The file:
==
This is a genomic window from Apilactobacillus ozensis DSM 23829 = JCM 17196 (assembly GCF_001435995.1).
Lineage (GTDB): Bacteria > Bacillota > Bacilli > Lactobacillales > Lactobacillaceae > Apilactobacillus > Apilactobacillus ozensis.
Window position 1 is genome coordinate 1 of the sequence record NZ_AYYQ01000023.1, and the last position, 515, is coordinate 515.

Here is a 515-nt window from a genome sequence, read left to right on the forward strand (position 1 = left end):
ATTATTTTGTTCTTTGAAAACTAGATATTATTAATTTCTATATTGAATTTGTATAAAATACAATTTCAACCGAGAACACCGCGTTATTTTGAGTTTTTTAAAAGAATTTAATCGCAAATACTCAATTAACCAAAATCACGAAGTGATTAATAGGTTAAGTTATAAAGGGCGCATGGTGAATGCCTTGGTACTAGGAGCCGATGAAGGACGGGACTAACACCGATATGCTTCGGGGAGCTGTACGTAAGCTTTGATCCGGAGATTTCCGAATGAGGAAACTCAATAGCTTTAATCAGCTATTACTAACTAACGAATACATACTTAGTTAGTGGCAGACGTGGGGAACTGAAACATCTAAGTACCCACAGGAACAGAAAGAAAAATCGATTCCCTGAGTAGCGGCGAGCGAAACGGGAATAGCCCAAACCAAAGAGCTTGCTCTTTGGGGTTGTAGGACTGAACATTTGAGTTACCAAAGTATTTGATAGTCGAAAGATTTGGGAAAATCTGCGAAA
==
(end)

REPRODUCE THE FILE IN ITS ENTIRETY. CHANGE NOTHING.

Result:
This is a genomic window from Apilactobacillus ozensis DSM 23829 = JCM 17196 (assembly GCF_001435995.1).
Lineage (GTDB): Bacteria > Bacillota > Bacilli > Lactobacillales > Lactobacillaceae > Apilactobacillus > Apilactobacillus ozensis.
Window position 1 is genome coordinate 1 of the sequence record NZ_AYYQ01000023.1, and the last position, 515, is coordinate 515.

Here is a 515-nt window from a genome sequence, read left to right on the forward strand (position 1 = left end):
ATTATTTTGTTCTTTGAAAACTAGATATTATTAATTTCTATATTGAATTTGTATAAAATACAATTTCAACCGAGAACACCGCGTTATTTTGAGTTTTTTAAAAGAATTTAATCGCAAATACTCAATTAACCAAAATCACGAAGTGATTAATAGGTTAAGTTATAAAGGGCGCATGGTGAATGCCTTGGTACTAGGAGCCGATGAAGGACGGGACTAACACCGATATGCTTCGGGGAGCTGTACGTAAGCTTTGATCCGGAGATTTCCGAATGAGGAAACTCAATAGCTTTAATCAGCTATTACTAACTAACGAATACATACTTAGTTAGTGGCAGACGTGGGGAACTGAAACATCTAAGTACCCACAGGAACAGAAAGAAAAATCGATTCCCTGAGTAGCGGCGAGCGAAACGGGAATAGCCCAAACCAAAGAGCTTGCTCTTTGGGGTTGTAGGACTGAACATTTGAGTTACCAAAGTATTTGATAGTCGAAAGATTTGGGAAAATCTGCGAAA